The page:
The idmap command uses the following operands: format Specifies the format in which user name mappings are described for the export and import subcommands. The Netapp usermap.cfg and Samba smbusers external formats are supported. These external formats are only for users, not groups. o The usermap.cfg rule-mapping format is as follows: windows-username [direction] unix-username windows-username is a Windows user name in either the domain\username or username@domain format. unix-username is a UNIX user name. direction is one of the following: o == means a bidirectional mapping, which is the default. o => or <= means a unidirectional mapping. The IP qualifier is not supported. o The smbusers rule-mapping format is as follows: unixname = winname1 winname2 ... If winname includes whitespace, escape the whitespace by enclosing the value in double quotes. For example, the following file shows how to specify whitespace in a valid format for the idmap command: $ cat myusermap terry="Terry Maddox" pat="Pat Flynn" cal=cbrown The mappings are imported as unidirectional mappings from Windows names to UNIX names. The format is based on the "username map" entry of the smb.conf man page, which is available on the samba.org web site. The use of an asterisk (*) for windows-name is supported. However, the @group directive and the chaining of mappings are not supported. By default, if no mapping entries are in the smbusers file, Samba maps a windows-name to the equivalent unix-name, if any. If you want to set up the same mapping as Samba does, use the following idmap command: idmap add -d "winuser:*@*" "unixuser:*" identity Specifies a user name, user ID, group name, or group ID. identity is specified as type:value. type is one of the following: usid Windows user SID in text format gsid Windows group SID in text format sid Windows group SID in text format that can belong either to a user or to a group uid Numeric POSIX UID gid Numeric POSIX GID unixuser UNIX user name unixgroup UNIX group name winuser Windows user name wingroup Windows group name winname Windows user or group name value is a number or string that is appropriate to the specified type. For instance, unixgroup:staff specifies the UNIX group name, staff. The identity gid:10 represents GID 10, which corresponds to the UNIX group staff. name Specifies a UNIX name (unixuser, unixgroup) or a Windows name (winuser, wingroup) that can be used for name-based mapping rules. A Windows security entity name can be specified in one of these ways: o domain\name o name@domain o name, which uses the default mapping domain If name is the empty string (""), mapping is inhibited. Note that a name of "" should not be used to preclude logins by unmapped Win- dows users. If name uses the wildcard (*), it matches all names that are not matched by other mappings. Similarly, if name is the wildcard Windows name (*@*), it matches all names in all domains that are not matched by other mappings. If name uses the wildcard on both sides of the mapping rule, the name is the same for both Windows and Solaris users. For example, if the rule is "*@domain" == "*", the jp@domain Windows user name matches this rule and maps to the jp Solaris user name. Specifying the type of name is optional if the type can be deduced from other arguments or types specified on the command line. target-type Used with the show and unset-namemap subcommands. For show, specifies the mapping type that should be shown. For example, if target- type is sid, idmap show returns the SID mapped to the identity specified on the command line. For unset-namemap, identifies an attribute within the object specified by the name operand.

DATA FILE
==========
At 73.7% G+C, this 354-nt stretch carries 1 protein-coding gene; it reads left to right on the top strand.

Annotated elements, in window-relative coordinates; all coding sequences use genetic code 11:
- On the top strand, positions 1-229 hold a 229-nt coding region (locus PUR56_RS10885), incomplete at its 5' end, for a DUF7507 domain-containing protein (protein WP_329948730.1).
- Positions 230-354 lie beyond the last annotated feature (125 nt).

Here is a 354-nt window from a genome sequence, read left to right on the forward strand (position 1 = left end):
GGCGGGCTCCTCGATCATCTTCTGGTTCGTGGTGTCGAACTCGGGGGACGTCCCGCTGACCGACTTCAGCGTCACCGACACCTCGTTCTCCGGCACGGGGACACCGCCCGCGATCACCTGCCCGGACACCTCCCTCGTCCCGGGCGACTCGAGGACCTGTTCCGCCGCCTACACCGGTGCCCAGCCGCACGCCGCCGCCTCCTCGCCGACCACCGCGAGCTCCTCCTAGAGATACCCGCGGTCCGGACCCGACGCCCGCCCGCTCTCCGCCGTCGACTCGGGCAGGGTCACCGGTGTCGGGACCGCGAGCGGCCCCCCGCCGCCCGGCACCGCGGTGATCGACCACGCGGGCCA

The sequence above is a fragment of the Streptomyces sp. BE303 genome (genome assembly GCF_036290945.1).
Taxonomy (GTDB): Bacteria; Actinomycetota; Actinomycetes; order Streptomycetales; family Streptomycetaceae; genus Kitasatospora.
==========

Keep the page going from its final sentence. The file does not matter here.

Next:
OPTIONS